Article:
Series Org. Lot 1368.G - Politics and Government

Portland Mayor Joseph K. Carson presenting police chief’s star to Burton K. Lawson K. Miyako, Portland Mayor Joseph K. Carson, and H. I. Satoh with cake replica of Japanese garden Portland Mayor Joseph K. Carson taking oath of office Portland Mayor Joseph K. Carson delivering radio address after his inauguration Portland Mayor Joseph K. Carson signing document at his inauguration Julius L. Meier being sworn in as governor of Oregon Senator Henry L. Corbett and Governor Charles H. Martin at opening of 1935 Oregon legislative ses... Representatives Earl Hill and Jack Caufield at opening of 1935 Oregon legislative session James K. Weatherford and Representative John E. Cooter at opening of 1935 Oregon legislative session Senators Henry L. Corbett and Isaac Staples at opening of 1935 Oregon legislative session Julius L. Meier, Henry L. Corbett, and Charles H. Martin at opening of 1935 Oregon legislative se... Three unidentified men at opening of 1935 Oregon legislative session? Fred Drager, James Vernon, Kenneth S. Perry, and Ed Duffy at opening of 1935 Oregon legislative s... Joseph K. Carson at George L. Baker’s bedside Oregon Senate in session, January 1921 Gus C. Moser?, standing at president’s seat in Oregon Senate chambers Joseph K. Carson and unidentified man in Portland City Council chambers Portland Mayor Joseph K. Carson and group of unidentified young men in City Council chambers Portland Mayor Joseph K. Carson and unidentified man in mayor’s office Portland Mayor Joseph K. Carson and unidentified man in mayor’s office Portland Mayor Joseph K. Carson and unidentified woman in mayor’s office Mayor-elect Joseph K. Carson and unidentified boy on ocean liner General Sherman Mayor-elect Joseph K. Carson kissing sister after return from trip to Asia Congressman Charles H. Martin and Portland Mayor Joseph K. Carson at Democratic picnic Portland Mayor Joseph K. Carson presenting plaque to Junior Chamber of Commerce representatives? Portland Mayor Joseph K. Carson with members of German military at city hall Portland Mayor Joseph K. Carson and commander of American Legion Post No. 35? Mayor-elect Joseph K. Carson posing with group after return from trip to Asia
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Org. Lot 1368.G

Name and location of repository

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Title

Politics and Government

Date(s)

  • 1910 - 1947 (Creation)

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(1902-1982)

Administrative history

The Oregon Journal was an afternoon newspaper based in Portland, Oregon. Originally founded in March 1902 by Alfred D. Bowen under the name Evening Journal, Charles Samuel (“Sam”) Jackson purchased the newspaper that July and renamed it the Oregon Journal. Originally located in the Goodnaugh Building, the Journal’s offices moved to the Jackson Tower in 1912, where they remained until 1948, when the paper moved into the Public Market building on Portland’s waterfront. The Jackson family retained ownership of the paper until the death of C. S. Jackson’s son Philip in 1953.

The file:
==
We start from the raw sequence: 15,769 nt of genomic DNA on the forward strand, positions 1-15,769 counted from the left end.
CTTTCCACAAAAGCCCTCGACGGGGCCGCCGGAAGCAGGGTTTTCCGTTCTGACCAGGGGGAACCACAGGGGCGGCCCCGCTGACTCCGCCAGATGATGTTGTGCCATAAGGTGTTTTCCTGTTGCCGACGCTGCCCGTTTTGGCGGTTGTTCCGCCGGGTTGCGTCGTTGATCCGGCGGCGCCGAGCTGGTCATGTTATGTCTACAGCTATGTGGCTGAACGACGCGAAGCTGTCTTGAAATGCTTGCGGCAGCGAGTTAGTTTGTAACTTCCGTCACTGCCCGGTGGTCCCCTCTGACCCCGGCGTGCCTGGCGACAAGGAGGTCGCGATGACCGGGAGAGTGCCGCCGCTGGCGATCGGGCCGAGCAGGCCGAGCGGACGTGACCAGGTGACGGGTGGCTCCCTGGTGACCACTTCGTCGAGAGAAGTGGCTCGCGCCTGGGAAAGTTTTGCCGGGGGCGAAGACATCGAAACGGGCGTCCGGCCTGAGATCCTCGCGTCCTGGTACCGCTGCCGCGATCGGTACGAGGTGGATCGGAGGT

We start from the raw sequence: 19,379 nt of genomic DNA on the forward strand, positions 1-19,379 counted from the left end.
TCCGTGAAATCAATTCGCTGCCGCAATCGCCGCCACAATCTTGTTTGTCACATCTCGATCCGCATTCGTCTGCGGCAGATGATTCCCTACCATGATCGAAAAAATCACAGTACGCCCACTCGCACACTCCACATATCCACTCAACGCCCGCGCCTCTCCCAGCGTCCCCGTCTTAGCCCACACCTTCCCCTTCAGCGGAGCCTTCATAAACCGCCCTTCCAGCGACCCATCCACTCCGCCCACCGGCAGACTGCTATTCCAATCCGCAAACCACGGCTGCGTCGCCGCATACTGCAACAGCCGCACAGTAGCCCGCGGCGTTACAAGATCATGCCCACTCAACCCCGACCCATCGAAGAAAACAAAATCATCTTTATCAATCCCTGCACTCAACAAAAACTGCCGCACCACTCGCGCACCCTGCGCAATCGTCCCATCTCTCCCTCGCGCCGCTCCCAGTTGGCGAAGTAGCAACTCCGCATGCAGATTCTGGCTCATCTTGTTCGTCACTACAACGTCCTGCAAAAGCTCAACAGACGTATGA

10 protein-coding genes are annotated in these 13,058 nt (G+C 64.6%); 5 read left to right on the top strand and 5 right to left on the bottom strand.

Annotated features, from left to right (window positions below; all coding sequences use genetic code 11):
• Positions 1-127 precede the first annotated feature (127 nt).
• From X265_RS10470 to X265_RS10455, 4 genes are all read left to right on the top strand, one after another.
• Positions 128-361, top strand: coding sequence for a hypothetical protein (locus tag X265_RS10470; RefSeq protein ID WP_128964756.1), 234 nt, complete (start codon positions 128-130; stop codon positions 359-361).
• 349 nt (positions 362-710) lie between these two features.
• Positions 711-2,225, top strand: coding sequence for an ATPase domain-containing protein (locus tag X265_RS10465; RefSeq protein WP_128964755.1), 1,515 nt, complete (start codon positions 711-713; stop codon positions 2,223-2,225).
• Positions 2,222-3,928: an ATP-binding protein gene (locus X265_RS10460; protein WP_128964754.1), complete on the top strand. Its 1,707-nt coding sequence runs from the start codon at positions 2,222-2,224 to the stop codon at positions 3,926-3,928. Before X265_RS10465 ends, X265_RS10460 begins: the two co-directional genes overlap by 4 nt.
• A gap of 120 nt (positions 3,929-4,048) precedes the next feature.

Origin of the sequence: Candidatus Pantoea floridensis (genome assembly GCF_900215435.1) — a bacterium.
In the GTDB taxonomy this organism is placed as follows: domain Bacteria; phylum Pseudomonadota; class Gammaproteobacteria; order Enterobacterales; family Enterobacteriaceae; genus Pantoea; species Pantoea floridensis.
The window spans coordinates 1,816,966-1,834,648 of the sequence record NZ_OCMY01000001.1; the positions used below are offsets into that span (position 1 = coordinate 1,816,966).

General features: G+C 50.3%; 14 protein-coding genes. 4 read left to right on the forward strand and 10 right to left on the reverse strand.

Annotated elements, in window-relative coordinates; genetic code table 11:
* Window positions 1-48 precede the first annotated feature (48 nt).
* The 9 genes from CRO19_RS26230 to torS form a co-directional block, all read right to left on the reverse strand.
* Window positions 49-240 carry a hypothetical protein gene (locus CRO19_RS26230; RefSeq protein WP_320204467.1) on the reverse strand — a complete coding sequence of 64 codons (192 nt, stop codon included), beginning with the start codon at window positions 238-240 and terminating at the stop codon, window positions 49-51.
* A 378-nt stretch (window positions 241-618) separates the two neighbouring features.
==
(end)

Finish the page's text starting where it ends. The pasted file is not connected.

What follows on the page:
The Journal was known for some innovations. It shipped additional issues to Oregon’s coastal towns during the summer months as a means of boosting circulation. It was also the first newspaper in the United States to own a helicopter, and its waterfront building included a helicopter pad.

The Journal was considered a rival to Portland’s other major newspaper, the Oregonian, throughout its existence. The Journal’s editorials favored the Democratic Party, in contrast with the Oregonian’s Republican leanings, and expressed what some labeled an anti-establishment tone. However, the two papers became intertwined as time went on. In the 1950s, the Journal began to suffer from revenue losses, and discussed the possibility of sharing production facilities with the Oregonian. For the first five months of the protracted Portland newspaper strike which began in 1959, the Journal and Oregonian published joint issues. In August 1961, the Oregonian Publishing Company, by then owned by newspaper mogul Samuel I. Newhouse, purchased the Journal for $8 million. With this sale, the Journal offices and production facilities merged with those of the Oregonian on SW Broadway, although the Journal retained its own editorial department and tone.

The Journal’s highest circulation was at 201,000 in March 1948. By 1982, circulation had reduced to a little more than 100,000, and the paper struggled to remain relevant in an age where afternoon newspapers were considered obsolete. The Journal published its final issue on September 6, 1982. The paper’s staff and production were then absorbed into the Oregonian.

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Due to the high-risk nature of the format, the Oregon Journal negatives are not available to the public for physical access.

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Org. Lot 1368, Box 371 and 377, OHS Research Library

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In Copyright http://rightsstatements.org/vocab/InC/1.0/ ; Copyright held by Oregonian Publishing Group.

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